MWC 2014: G2 Mini launched as LG's first "compact smartphone"

Mobile World Congress (MWC) 2014 in Barcelona is the place to be for the newest mobile products coming to the market this year – and LG is one of the many companies showing off its latest wares.

The Korean manufacturer has announced the debut of its first "compact" smartphone in the shape of the G2 mini, which has been developed as a smaller version of the flagship G2 handset.


According to LG, it has taken many of the UX features found in its premium G Series flagship models and carried them across to the new G2 Mini – including Plug and Pop, Clip Tray and Capture Plus.

The 4.7in handset has been designed to "further satisfy customer demand for a practical smartphone with premium features", and will come in variations including Single/Dual SIM and 3G/4G LTE.

It is expected the 3G Dual SIM model will be the first model to be rolled out starting from next month in CIS countries, before launching in major markets such as Europe and Asia soon after.

WATCH: LG G2 unboxing, hi-res audio and hands on review

The G2 Mini boasts a 2,440mAh battery and comes with the Android 4.4 KitKat operating system. It offers Bluetooth 4.0, wi-fi and A-GPS as connectivity options, as well as NFC on the 4G LTE model.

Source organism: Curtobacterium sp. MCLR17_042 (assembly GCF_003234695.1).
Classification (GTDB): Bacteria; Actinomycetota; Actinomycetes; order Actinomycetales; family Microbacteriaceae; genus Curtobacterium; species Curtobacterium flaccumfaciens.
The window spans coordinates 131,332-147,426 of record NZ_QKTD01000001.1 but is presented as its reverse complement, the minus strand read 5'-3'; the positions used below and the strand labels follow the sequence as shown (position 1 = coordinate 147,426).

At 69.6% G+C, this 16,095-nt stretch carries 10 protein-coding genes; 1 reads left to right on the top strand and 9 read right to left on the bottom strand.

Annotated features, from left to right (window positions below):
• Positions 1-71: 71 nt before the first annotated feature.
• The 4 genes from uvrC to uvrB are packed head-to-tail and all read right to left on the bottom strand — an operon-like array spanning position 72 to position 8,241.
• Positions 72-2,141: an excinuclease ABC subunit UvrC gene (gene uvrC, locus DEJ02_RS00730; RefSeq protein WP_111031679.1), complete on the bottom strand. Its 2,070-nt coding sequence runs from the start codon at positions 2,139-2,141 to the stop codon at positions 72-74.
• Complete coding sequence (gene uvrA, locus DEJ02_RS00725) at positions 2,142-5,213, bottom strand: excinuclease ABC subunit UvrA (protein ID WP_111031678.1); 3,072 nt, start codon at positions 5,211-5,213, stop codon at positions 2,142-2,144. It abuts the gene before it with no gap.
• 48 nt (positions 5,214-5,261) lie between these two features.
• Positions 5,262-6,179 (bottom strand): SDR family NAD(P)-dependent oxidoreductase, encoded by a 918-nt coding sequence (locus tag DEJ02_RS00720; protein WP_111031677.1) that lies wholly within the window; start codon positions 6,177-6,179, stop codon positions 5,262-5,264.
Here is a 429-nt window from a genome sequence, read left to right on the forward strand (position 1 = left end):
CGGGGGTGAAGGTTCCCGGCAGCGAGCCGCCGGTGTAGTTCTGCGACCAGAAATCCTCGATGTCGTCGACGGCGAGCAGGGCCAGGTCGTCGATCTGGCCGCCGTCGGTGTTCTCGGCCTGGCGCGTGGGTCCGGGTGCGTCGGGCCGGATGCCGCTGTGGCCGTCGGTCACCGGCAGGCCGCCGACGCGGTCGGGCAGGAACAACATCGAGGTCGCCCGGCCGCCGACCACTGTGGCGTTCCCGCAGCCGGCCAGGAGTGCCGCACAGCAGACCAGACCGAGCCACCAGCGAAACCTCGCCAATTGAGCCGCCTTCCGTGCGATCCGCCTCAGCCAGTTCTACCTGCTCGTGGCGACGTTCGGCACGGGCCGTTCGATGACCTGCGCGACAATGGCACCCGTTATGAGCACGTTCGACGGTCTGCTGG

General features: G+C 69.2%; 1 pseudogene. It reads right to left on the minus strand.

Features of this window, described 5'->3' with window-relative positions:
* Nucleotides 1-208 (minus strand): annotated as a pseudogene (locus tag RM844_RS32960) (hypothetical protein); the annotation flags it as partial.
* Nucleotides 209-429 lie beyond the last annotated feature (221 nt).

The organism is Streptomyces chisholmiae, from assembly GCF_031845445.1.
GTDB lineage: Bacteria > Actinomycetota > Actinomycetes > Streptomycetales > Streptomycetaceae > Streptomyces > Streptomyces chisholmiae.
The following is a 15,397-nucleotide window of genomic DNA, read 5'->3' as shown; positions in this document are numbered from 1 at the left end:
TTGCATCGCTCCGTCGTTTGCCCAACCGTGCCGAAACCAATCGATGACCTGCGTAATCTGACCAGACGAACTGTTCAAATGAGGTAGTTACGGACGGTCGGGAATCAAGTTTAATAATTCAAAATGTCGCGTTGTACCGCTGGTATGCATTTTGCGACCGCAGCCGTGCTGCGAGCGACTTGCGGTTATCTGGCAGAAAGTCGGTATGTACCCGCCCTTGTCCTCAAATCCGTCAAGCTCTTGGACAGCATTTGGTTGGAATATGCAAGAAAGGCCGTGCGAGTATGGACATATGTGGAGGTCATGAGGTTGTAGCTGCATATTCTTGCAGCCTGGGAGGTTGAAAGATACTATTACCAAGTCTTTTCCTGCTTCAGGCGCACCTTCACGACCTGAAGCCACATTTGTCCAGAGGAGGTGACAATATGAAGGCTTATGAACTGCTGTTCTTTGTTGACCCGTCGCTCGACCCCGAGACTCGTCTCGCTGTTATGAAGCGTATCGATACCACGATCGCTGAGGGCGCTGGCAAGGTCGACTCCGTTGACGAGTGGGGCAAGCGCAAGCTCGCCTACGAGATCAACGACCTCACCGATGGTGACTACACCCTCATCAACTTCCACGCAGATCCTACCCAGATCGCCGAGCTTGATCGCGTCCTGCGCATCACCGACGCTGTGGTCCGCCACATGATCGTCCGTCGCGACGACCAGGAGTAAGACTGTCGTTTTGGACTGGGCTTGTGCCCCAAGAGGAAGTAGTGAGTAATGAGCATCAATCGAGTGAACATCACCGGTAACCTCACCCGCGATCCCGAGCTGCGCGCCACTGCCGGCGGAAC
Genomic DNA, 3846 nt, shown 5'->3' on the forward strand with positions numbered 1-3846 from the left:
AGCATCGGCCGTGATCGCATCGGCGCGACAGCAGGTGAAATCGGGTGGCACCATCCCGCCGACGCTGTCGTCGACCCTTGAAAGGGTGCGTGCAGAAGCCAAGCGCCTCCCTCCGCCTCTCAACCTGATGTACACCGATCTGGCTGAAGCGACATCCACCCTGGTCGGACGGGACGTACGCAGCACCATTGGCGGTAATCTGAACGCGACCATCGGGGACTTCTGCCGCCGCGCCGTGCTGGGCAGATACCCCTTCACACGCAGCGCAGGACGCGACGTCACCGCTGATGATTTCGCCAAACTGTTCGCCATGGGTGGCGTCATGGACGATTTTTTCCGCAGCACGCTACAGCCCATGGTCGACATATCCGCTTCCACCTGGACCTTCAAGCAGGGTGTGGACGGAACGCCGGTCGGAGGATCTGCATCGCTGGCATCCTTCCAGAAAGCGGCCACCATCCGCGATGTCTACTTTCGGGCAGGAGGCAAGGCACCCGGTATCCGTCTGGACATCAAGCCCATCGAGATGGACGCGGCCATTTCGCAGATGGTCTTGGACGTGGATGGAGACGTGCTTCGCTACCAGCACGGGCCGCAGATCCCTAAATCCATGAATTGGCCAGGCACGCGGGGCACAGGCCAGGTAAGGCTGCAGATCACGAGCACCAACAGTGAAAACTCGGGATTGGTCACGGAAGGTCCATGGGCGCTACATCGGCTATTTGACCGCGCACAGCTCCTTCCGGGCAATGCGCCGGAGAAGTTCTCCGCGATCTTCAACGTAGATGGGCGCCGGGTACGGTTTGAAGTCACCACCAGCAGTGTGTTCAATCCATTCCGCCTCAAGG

Dr. Jong-seok Park, president and CEO of LG Electronics Mobile Communications Company, said: "The G2 mini is all about bringing the best user experience of the G2 to a more compact, mid-tier device, giving millions of customers the opportunity to benefit from the LG premium experience.

"This device offers the perfect balance of modern design and practical UX in a compact package without compromising performance."

What Hi-Fi? is on the showfloor at MWC to bring you all the latest news and announcements as they happen. Taking place between 24th and 27th February, keep up to date on

MORE: MWC 2014 latest news, phones and tablets

by Pete Hayman

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Pete was content editor on What Hi-Fi?, overseeing production and publication of digital content. In creating and curating feature articles for web and print consumption, he provided digital and editorial expertise and support to help reposition What Hi-Fi? as a ‘digital-first’ title; reflecting the contemporary media trends. He is now a senior content strategist.